Bounds of Righteous Agency: The gendered subject of minority rights in contemporary India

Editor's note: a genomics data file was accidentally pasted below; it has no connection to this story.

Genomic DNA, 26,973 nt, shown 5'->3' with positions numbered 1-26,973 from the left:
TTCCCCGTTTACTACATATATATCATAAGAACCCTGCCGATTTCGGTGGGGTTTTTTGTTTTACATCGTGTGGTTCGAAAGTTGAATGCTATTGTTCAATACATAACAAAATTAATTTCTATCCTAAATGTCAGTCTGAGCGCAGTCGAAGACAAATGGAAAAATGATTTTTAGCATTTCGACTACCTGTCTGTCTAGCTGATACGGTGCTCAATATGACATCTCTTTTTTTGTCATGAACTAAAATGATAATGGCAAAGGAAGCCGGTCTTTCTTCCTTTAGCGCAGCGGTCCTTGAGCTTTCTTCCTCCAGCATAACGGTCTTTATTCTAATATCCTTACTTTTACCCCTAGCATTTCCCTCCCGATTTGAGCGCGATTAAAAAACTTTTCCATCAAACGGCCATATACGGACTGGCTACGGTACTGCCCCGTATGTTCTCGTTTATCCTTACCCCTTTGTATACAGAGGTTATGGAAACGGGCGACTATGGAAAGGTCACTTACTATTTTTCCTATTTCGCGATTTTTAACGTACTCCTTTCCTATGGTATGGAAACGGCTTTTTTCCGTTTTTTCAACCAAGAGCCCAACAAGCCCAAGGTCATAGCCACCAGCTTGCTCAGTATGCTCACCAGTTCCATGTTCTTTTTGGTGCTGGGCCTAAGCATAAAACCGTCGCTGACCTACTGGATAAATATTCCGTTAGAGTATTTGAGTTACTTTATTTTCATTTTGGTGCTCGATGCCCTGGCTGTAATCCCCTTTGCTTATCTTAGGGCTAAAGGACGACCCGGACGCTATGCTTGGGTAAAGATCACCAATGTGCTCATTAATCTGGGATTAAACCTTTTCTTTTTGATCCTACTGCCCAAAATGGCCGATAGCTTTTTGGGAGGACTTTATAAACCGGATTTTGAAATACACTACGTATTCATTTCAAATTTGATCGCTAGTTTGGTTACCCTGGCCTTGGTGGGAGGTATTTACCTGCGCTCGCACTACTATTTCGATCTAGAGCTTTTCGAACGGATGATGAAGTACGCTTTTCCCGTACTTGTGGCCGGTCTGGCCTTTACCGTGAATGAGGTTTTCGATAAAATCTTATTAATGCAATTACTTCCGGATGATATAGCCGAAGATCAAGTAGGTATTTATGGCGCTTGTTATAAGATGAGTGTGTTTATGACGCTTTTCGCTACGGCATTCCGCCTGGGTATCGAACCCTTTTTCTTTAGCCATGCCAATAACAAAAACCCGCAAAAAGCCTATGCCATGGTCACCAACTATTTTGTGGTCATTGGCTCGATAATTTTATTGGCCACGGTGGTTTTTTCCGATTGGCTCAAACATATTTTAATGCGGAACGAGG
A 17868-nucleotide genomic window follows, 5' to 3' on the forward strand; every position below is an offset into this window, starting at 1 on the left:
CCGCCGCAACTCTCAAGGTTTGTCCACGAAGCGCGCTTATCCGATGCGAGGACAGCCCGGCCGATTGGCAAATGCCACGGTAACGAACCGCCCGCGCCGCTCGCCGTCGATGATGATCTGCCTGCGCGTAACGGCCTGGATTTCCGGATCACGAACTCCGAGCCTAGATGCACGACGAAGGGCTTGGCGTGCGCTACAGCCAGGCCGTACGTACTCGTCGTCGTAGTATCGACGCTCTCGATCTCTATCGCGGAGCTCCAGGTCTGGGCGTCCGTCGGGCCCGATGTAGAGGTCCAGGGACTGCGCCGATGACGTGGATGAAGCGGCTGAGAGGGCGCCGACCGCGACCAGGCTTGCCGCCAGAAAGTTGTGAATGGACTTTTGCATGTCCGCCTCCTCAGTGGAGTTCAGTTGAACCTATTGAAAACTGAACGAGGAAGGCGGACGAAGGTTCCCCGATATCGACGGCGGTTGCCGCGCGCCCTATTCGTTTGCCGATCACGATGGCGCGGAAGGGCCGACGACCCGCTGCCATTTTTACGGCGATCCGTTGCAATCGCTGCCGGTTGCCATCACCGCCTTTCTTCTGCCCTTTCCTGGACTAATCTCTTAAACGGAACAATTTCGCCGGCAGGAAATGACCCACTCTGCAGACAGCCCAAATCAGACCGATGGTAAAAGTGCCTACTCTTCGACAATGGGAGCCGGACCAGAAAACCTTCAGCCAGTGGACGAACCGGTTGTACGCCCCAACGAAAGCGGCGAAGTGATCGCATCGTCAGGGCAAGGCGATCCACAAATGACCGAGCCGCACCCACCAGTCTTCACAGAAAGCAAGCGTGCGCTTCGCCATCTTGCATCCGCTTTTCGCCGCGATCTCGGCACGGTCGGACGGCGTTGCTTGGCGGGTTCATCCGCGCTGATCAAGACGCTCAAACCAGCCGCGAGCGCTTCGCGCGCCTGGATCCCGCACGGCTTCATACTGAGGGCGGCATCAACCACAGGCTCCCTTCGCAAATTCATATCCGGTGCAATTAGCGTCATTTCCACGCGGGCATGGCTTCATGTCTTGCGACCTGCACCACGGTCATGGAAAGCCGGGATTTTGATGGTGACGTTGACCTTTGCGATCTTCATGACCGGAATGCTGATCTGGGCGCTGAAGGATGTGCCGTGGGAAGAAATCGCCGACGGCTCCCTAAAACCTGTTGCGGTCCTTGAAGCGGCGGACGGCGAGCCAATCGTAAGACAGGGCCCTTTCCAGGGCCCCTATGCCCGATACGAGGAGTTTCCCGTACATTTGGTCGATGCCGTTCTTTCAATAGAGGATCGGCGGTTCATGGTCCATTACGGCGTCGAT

This dissertation proposes a contribution to comparative political theory and postcolonial feminist theory, based upon ethnographic fieldwork of a social movement for gender justice led by Muslim women and its networks with state and non-state actors in contemporary India, a liberal democracy where Muslims are a minority. Moving away from approaches in normative political theory that focus on elective affinities between religion and reified liberal categories such as individual autonomy and the individual rights-bearing person, this dissertation explores notions of agency beyond autonomy that animate the performance of rights. Notions of agency beyond autonomy are undertheorised in debates on religion and liberalism in political theory. I reconceptualise the rights-bearing person and her agency by underlining the ways in which rights-bearing citizenship is mediated by concerns of ethics and a form of agency that entails submission to authority. I argue that such forms of submission to authority are compatible with a collective struggle against everyday gendered oppression and inequality. This dissertation also conceptualises located universalism as an entry point into the paradoxes of postcolonial feminist projects by exploring the entanglement of a transnational discourse of Islamic feminism and piety, and a territorially bounded conception of minority rights and Muslim family law. I argue that postcolonial feminist projects map on to normative feminist aims of a struggle against everyday gender inequality while remaining circumscribed within the postcolonial nation’s gendered imaginary of the family. The ethnographic chapters explore the itineraries of rights claims and their entanglements with notions of piety and ethical self-fashioning in workshops on the Quran and the Indian Constitution of this movement and a women’s shariat court.I then explore the paradoxical assertion of a transnational Muslim identity in urban spaces in Mumbai marked out as Muslim minority spaces by the violence of the state. Through engagements between comparative political theory, postcolonial theory, and political ethnographic study, this dissertation aims to answer questions such as: What notions of agency and ethics vis-à-vis the family and the community underwrite the rights claims of women in particular contexts? What imaginaries of space and time do these rights claims enclose and how do they speak to a territorially bounded conception of minority rights? In doing so, I urge for exploring religion and liberalism through everyday ethical modes of negotiation and beyond reified intellectual traditions in comparative political theory. I expand the field of postcolonial feminist theory beyond putative oppositions between the universal and the contextual to explore the paradoxical entanglements of the two registers.